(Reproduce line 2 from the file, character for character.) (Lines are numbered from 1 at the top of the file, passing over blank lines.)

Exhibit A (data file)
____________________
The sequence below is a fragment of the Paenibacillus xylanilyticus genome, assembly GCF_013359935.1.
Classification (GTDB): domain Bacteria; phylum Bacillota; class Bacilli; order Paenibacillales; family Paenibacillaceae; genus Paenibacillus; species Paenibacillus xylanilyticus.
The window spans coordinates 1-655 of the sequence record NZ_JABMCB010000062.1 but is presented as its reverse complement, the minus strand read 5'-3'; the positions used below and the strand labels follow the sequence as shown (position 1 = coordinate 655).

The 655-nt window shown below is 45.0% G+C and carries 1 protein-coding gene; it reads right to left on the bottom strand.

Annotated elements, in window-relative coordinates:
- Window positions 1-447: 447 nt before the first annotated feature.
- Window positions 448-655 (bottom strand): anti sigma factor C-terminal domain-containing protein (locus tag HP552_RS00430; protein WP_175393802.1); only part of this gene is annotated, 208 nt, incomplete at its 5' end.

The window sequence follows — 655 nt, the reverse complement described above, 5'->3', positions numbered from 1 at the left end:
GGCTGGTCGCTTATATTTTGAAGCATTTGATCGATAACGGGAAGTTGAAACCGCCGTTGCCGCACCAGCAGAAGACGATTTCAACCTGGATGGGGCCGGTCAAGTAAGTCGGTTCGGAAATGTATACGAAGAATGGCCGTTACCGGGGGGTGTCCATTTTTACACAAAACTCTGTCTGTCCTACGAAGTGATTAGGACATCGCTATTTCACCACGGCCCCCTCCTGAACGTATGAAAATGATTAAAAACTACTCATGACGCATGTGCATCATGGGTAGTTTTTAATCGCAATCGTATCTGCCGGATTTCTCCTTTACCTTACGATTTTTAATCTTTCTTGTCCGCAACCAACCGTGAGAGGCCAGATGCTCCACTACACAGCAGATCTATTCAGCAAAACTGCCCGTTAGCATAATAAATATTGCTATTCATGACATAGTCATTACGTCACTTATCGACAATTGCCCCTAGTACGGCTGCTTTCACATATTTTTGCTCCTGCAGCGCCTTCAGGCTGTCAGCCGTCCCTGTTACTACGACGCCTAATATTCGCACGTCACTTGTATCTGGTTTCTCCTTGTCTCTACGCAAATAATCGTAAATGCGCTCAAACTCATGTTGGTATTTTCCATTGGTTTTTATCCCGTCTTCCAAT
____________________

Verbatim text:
Classification (GTDB): domain Bacteria; phylum Bacillota; class Bacilli; order Paenibacillales; family Paenibacillaceae; genus Paenibacillus; species Paenibacillus xylanilyticus.